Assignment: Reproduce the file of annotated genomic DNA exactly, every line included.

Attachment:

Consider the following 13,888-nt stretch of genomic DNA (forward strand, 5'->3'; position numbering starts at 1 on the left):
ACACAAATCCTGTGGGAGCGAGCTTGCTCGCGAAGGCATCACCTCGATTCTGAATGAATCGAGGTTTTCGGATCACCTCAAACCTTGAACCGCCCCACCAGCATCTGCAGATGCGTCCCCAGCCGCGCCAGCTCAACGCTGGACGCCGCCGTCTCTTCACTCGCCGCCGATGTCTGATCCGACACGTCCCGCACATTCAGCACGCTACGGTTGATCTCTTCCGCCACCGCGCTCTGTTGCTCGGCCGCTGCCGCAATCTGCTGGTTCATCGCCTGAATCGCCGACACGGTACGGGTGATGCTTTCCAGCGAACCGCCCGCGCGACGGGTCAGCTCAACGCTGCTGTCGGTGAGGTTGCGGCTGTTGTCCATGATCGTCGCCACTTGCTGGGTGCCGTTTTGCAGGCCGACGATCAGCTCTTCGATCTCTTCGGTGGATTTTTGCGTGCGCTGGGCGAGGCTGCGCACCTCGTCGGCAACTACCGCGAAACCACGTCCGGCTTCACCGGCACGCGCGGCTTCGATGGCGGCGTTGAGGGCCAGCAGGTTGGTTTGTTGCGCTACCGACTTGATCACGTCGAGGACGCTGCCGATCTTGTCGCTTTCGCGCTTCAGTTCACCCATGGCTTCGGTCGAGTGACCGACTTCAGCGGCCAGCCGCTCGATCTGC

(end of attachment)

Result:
Consider the following 13,888-nt stretch of genomic DNA (forward strand, 5'->3'; position numbering starts at 1 on the left):
ACACAAATCCTGTGGGAGCGAGCTTGCTCGCGAAGGCATCACCTCGATTCTGAATGAATCGAGGTTTTCGGATCACCTCAAACCTTGAACCGCCCCACCAGCATCTGCAGATGCGTCCCCAGCCGCGCCAGCTCAACGCTGGACGCCGCCGTCTCTTCACTCGCCGCCGATGTCTGATCCGACACGTCCCGCACATTCAGCACGCTACGGTTGATCTCTTCCGCCACCGCGCTCTGTTGCTCGGCCGCTGCCGCAATCTGCTGGTTCATCGCCTGAATCGCCGACACGGTACGGGTGATGCTTTCCAGCGAACCGCCCGCGCGACGGGTCAGCTCAACGCTGCTGTCGGTGAGGTTGCGGCTGTTGTCCATGATCGTCGCCACTTGCTGGGTGCCGTTTTGCAGGCCGACGATCAGCTCTTCGATCTCTTCGGTGGATTTTTGCGTGCGCTGGGCGAGGCTGCGCACCTCGTCGGCAACTACCGCGAAACCACGTCCGGCTTCACCGGCACGCGCGGCTTCGATGGCGGCGTTGAGGGCCAGCAGGTTGGTTTGTTGCGCTACCGACTTGATCACGTCGAGGACGCTGCCGATCTTGTCGCTTTCGCGCTTCAGTTCACCCATGGCTTCGGTCGAGTGACCGACTTCAGCGGCCAGCCGCTCGATCTGC